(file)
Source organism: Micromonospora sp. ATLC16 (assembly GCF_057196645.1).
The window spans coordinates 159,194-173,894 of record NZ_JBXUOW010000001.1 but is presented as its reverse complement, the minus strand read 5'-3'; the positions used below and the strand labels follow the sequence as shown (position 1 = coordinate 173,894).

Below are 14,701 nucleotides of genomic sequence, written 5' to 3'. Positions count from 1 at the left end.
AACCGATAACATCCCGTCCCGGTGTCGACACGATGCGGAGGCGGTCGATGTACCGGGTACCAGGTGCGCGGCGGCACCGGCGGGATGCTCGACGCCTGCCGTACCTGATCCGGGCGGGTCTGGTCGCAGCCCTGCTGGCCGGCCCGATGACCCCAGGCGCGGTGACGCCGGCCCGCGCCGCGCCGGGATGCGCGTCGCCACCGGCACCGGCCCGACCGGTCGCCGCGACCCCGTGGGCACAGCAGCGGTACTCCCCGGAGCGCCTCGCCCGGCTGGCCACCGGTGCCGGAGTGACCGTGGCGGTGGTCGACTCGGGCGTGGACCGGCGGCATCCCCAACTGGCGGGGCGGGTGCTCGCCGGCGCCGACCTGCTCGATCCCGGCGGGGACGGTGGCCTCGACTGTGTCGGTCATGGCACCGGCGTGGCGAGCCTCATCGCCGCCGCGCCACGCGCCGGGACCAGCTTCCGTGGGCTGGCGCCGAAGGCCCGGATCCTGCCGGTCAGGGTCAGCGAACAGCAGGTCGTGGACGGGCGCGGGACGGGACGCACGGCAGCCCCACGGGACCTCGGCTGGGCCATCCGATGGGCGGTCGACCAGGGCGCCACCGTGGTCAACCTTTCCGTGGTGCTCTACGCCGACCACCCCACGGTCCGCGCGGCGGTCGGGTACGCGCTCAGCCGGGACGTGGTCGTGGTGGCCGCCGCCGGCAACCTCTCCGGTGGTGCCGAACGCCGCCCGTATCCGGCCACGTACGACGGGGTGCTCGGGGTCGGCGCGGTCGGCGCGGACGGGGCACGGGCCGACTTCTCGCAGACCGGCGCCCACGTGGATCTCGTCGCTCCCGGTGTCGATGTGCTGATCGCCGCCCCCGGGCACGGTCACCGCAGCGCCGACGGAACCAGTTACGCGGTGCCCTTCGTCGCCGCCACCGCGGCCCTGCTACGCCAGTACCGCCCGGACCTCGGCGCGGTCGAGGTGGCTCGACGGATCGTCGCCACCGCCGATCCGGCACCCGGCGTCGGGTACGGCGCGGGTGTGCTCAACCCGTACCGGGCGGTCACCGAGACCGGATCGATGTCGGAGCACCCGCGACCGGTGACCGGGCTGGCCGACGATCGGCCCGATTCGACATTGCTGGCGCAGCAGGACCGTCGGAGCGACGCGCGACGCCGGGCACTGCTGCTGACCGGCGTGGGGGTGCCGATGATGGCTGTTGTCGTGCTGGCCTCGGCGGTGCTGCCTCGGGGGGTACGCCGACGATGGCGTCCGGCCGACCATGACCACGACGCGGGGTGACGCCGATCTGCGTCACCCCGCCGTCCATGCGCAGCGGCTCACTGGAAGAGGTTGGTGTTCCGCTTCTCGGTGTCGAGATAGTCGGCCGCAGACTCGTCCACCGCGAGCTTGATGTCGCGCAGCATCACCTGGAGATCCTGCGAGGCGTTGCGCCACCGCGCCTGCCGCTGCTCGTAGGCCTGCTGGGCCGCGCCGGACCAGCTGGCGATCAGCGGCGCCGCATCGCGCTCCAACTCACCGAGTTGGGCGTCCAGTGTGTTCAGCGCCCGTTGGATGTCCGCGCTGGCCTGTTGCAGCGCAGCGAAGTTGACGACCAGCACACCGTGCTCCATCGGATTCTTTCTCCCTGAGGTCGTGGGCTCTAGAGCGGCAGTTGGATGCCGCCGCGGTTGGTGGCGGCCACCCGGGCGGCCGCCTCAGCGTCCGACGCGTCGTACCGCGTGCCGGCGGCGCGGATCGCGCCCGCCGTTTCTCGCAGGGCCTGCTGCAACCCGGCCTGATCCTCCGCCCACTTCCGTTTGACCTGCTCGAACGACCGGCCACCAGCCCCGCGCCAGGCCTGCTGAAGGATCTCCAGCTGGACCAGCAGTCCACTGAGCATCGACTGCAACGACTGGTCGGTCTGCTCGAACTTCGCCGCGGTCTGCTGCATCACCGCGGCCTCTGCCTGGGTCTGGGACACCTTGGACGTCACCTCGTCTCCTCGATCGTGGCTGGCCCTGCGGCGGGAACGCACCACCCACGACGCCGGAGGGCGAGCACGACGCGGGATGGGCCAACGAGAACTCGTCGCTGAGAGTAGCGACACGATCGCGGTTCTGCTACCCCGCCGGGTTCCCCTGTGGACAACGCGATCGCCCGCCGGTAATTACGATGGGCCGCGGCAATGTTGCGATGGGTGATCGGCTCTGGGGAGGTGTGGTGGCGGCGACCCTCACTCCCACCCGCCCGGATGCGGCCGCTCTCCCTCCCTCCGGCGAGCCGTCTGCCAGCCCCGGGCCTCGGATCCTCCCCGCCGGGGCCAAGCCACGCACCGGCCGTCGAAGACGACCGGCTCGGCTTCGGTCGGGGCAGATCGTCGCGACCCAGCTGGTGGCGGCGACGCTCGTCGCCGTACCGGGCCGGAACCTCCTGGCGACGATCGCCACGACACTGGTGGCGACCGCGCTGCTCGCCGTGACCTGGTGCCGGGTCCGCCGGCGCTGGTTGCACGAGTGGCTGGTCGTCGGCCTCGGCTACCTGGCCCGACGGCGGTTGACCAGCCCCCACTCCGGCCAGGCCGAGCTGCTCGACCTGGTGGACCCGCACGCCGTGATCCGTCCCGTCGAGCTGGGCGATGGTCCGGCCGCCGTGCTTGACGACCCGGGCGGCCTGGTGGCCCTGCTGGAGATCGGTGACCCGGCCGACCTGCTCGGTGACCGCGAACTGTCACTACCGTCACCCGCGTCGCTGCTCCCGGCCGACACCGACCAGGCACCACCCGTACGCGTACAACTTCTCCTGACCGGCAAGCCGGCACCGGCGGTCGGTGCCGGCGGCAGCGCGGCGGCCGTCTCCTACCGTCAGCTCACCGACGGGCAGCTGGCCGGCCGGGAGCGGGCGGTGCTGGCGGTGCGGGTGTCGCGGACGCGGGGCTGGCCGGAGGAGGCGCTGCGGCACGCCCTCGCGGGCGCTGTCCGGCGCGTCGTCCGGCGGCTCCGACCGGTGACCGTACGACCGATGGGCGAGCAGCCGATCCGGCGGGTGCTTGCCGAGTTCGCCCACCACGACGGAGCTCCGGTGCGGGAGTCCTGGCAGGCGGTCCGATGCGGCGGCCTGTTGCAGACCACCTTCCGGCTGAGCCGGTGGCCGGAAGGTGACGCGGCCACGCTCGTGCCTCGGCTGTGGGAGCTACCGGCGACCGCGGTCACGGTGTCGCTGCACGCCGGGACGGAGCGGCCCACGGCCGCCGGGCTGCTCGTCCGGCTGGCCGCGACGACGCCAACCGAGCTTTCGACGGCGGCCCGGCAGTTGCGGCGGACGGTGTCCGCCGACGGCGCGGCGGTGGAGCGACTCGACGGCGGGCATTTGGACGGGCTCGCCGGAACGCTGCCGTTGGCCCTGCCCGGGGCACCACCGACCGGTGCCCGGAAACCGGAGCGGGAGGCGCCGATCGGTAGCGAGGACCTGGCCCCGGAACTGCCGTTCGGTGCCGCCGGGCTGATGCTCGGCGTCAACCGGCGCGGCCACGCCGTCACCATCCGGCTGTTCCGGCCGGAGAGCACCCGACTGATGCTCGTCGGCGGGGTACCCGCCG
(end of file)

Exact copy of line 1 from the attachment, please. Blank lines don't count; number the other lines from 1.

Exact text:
Source organism: Micromonospora sp. ATLC16 (assembly GCF_057196645.1).